Dairy farm under scrutiny in fish kill

September 24, 2010 at 12:12 PM

MANSFIELD, IL—The Illinois Environmental Protection Agency is looking into whether Stone Ridge Dairy - the largest in the state - may be responsible for a fish kill that destroyed 40,000 fish and other aquatic life.

The fish kill occurred about September 6, and filled over 9 miles of Lone Tree Creek and 1 mile of the Sangamon River with brown-stained water. Stone Ridge, built in 2002 near Champaign in central Illinois, has at least 3,100 cows and covers 1,500 acres.

An IEPA investigation into whether Stone Ridge Dairy is the cause of the contamination continues, said IEPA spokeswoman Maggie Carson. The IEPA also is reviewing discharges into Lone Tree Creek from 2003 and 2004 that were never traced back to a source.

Illinois Department of Natural Resources (IDNR) spokeswoman Januari Smith estimates that about 40,000 fish were killed, including large-and small-mouth bass, sunfish, carp and others. An unknown number of other aquatic life including mudpuppies - a threatened species in Illinois - mussels, frogs and crayfish were also killed.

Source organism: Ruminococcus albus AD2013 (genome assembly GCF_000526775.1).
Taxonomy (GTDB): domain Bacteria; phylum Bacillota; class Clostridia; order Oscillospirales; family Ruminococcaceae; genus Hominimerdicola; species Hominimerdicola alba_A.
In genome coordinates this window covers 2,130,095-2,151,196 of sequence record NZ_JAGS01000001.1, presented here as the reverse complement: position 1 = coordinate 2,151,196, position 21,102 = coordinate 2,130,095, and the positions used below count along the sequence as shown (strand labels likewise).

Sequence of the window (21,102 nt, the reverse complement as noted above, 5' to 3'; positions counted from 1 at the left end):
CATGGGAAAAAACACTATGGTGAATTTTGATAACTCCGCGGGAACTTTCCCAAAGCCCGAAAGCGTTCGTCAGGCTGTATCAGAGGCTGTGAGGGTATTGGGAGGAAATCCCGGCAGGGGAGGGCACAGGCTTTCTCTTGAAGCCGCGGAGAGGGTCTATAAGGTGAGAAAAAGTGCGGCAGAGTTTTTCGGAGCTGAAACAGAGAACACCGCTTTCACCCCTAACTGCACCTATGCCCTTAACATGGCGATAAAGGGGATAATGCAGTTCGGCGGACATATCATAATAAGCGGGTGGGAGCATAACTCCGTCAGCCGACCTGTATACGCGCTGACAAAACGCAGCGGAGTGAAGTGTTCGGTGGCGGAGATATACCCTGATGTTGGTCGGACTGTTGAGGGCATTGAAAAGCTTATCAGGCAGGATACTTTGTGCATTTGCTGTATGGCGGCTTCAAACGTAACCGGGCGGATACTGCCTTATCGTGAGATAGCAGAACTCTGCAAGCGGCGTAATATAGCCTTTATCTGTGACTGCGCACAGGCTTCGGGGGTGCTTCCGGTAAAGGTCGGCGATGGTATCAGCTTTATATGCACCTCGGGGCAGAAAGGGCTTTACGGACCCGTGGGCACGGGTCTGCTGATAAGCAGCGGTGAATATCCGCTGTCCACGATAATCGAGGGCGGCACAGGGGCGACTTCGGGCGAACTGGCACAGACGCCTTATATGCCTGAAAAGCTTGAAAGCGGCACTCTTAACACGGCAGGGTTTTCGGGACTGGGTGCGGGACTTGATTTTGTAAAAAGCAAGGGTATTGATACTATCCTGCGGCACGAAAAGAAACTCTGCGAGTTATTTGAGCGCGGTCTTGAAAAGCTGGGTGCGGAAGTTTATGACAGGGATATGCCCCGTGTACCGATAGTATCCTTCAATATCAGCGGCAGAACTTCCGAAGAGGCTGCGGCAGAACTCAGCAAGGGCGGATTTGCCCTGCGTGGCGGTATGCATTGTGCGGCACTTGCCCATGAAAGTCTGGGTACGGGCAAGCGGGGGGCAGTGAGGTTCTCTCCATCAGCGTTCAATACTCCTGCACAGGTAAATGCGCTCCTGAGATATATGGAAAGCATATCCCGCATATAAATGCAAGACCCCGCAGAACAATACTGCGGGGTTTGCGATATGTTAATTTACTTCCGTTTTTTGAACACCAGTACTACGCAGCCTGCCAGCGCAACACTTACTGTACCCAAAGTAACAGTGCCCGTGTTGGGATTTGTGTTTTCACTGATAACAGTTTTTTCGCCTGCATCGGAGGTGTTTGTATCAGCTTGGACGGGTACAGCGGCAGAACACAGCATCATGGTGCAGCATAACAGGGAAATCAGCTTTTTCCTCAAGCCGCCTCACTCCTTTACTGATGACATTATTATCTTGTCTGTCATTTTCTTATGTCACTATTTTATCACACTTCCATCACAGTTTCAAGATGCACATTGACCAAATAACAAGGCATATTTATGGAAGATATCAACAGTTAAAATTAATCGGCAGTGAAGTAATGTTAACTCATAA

IEPA says that although this is a significant fish kill, these kinds of agricultural discharges of toxic animal waste into Illinois waterways are not uncommon and are illegal.

“I would say they happen several times a year, almost once a month, especially because we have had so much rain in the past two and half years,” said IEPA officer Bruce Yurdin. “That kind of rain makes it more difficult to schedule livestock waste applications.”

Designed to hold 5,500 cows before expansion, with a manure pond going in right over a tributary to the Apple River, the Traditions megadairy presents itself as a ” zero discharge facility.”  So did Stone Ridge Dairy.